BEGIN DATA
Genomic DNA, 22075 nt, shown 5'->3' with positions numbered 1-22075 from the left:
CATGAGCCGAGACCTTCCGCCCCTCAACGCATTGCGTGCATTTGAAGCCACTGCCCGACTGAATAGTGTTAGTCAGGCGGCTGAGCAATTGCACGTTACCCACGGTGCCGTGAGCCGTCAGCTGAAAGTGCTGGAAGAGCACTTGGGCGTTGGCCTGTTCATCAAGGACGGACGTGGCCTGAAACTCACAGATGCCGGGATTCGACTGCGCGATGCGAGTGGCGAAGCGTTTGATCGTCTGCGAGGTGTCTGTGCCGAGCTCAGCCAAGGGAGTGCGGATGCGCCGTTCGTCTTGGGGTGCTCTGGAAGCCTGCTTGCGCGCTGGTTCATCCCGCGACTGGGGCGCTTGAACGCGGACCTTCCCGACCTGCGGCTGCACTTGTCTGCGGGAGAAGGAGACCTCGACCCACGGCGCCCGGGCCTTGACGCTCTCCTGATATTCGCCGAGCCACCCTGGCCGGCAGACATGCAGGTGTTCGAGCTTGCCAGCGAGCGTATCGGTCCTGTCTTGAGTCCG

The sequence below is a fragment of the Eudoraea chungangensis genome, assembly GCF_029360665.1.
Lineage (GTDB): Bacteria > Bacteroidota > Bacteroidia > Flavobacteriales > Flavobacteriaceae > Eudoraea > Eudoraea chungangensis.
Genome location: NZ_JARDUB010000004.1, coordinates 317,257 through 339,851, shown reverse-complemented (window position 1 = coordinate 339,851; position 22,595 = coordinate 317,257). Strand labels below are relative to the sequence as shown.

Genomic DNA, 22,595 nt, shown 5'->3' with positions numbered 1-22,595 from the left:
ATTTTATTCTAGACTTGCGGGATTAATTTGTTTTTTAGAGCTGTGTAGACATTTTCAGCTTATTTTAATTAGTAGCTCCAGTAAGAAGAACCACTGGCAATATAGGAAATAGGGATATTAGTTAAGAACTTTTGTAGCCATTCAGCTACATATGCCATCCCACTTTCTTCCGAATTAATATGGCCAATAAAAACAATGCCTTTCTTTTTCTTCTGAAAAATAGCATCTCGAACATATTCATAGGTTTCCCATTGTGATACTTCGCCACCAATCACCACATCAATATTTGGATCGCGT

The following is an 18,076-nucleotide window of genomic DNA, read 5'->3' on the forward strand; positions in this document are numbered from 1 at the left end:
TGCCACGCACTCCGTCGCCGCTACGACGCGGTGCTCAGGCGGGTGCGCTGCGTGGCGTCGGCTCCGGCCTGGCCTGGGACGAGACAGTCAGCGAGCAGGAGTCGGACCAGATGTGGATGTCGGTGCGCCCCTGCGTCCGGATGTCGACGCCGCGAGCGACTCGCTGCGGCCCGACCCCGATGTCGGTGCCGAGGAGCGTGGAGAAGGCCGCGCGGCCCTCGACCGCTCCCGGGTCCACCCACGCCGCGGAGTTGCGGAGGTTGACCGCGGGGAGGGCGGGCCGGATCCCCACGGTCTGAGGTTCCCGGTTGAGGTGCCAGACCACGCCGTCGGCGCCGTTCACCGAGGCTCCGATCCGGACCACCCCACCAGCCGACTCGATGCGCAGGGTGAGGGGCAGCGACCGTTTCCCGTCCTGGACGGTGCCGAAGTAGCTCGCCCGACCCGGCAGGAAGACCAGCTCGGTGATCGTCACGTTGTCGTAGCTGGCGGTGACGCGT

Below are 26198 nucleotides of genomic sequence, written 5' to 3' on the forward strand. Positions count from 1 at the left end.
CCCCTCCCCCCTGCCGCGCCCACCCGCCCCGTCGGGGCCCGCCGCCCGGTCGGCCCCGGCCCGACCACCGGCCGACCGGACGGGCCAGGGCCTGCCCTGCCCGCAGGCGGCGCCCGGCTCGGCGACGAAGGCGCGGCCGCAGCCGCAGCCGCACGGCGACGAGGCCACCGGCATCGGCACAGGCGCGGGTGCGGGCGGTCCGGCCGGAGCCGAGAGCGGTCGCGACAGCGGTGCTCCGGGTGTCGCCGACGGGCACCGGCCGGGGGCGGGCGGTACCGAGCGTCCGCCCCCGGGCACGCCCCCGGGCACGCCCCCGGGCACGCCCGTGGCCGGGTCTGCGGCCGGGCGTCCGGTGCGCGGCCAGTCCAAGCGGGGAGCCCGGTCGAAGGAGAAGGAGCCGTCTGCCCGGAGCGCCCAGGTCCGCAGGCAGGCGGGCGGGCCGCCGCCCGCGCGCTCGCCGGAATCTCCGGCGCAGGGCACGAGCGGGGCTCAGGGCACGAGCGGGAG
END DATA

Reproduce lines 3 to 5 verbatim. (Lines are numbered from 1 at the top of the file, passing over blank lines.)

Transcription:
The sequence below is a fragment of the Eudoraea chungangensis genome, assembly GCF_029360665.1.
Lineage (GTDB): Bacteria > Bacteroidota > Bacteroidia > Flavobacteriales > Flavobacteriaceae > Eudoraea > Eudoraea chungangensis.
Genome location: NZ_JARDUB010000004.1, coordinates 317,257 through 339,851, shown reverse-complemented (window position 1 = coordinate 339,851; position 22,595 = coordinate 317,257). Strand labels below are relative to the sequence as shown.